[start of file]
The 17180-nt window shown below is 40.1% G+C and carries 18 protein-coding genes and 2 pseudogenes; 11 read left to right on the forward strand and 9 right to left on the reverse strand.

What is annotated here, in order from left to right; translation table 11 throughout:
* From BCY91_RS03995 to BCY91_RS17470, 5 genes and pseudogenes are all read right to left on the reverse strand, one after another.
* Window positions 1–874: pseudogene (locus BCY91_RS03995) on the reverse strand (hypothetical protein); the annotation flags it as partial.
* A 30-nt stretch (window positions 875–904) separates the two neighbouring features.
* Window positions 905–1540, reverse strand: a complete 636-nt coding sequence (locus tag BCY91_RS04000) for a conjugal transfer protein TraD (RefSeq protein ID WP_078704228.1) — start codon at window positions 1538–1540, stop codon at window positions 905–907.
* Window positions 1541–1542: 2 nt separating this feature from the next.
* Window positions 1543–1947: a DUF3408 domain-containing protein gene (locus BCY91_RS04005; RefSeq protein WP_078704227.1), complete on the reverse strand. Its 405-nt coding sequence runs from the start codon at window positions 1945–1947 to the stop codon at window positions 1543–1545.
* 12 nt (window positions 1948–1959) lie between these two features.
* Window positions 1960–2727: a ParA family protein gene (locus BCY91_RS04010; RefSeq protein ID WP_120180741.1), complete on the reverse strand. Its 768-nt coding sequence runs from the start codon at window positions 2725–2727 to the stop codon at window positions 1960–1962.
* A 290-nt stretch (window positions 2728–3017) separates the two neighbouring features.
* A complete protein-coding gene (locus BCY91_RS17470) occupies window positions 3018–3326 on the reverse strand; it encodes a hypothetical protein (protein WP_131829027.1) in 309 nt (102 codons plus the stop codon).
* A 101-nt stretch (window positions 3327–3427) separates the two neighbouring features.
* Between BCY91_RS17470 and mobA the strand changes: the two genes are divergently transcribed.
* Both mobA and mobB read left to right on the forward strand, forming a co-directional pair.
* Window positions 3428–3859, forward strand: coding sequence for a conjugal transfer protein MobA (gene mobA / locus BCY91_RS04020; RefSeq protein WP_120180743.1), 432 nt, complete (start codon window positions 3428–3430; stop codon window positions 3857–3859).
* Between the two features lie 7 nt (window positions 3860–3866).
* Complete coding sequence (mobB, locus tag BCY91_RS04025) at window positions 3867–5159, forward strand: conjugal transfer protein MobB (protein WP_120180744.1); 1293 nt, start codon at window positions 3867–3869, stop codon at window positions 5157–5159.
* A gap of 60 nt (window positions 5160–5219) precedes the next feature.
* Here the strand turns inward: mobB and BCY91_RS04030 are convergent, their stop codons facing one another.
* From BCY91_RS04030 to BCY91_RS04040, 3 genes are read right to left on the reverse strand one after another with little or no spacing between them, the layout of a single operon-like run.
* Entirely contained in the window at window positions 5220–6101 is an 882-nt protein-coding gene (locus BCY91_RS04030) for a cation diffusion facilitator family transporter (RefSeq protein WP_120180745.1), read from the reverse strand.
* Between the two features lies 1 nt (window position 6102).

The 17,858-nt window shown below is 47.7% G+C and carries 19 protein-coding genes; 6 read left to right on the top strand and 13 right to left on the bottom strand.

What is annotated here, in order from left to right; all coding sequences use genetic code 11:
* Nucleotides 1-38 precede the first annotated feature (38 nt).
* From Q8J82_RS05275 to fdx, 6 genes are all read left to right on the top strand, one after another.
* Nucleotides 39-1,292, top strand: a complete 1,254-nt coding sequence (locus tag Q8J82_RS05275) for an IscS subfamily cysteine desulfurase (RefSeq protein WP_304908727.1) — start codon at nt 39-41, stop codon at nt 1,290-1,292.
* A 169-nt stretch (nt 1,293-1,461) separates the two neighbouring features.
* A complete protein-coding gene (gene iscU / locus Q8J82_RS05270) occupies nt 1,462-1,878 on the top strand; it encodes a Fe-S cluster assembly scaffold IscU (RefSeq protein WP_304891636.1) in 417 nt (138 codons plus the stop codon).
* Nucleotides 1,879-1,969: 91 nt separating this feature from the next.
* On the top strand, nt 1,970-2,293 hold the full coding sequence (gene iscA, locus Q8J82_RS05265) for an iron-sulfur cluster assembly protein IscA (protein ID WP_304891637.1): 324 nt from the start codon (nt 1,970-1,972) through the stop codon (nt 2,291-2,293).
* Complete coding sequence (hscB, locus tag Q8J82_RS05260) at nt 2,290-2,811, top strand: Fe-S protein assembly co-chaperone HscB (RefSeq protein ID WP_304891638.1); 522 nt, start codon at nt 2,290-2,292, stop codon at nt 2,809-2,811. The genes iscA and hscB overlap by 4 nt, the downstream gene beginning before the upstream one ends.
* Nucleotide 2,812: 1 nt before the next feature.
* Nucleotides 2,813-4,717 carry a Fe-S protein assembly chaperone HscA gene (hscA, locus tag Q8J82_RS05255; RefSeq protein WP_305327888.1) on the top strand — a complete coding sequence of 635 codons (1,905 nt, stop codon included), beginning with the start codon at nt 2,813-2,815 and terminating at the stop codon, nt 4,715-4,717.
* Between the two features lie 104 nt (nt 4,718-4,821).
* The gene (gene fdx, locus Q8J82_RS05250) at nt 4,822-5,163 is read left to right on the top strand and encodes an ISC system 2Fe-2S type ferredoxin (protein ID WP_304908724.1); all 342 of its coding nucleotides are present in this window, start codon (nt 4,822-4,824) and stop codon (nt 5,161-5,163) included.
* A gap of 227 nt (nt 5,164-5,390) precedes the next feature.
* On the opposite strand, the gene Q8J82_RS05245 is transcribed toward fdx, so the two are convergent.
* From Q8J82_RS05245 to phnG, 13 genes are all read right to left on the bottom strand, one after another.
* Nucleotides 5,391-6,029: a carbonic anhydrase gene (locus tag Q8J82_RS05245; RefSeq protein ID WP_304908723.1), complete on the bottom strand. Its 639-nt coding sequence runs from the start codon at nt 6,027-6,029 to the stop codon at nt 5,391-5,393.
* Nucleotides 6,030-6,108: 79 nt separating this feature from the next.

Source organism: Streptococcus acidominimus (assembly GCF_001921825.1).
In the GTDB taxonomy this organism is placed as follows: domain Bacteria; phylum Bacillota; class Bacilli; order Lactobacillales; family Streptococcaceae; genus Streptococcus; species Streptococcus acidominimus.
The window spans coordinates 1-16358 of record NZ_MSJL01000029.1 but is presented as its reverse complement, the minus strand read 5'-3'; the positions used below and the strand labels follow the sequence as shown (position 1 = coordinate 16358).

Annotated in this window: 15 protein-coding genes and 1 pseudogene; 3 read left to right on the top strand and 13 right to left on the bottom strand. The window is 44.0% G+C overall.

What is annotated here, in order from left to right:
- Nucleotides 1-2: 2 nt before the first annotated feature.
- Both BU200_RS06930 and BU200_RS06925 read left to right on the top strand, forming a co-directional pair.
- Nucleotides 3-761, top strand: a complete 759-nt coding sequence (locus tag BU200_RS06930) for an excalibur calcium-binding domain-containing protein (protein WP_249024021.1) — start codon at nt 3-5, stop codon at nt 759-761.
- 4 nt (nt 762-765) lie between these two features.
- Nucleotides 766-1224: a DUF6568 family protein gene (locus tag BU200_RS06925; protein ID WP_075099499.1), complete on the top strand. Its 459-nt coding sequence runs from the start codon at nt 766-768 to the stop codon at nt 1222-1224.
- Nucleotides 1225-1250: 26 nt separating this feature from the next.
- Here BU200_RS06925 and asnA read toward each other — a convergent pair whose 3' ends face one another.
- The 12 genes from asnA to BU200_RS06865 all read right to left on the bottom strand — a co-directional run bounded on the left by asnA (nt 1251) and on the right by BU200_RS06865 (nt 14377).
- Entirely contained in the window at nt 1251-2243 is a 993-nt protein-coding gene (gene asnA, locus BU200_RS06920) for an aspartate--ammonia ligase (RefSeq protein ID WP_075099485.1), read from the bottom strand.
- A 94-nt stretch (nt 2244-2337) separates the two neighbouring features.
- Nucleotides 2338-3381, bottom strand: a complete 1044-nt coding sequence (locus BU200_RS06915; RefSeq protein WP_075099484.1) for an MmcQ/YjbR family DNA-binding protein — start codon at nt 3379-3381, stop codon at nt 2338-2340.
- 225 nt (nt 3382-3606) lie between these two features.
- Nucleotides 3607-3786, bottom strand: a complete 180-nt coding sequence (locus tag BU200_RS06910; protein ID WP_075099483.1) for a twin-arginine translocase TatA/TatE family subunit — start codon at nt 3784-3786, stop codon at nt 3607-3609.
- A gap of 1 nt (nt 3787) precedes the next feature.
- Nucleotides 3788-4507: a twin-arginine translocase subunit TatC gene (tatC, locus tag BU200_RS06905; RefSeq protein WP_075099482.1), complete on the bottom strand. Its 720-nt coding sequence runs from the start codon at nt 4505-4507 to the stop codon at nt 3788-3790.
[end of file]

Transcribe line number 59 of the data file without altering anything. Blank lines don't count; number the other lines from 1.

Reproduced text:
- 225 nt (nt 3382-3606) lie between these two features.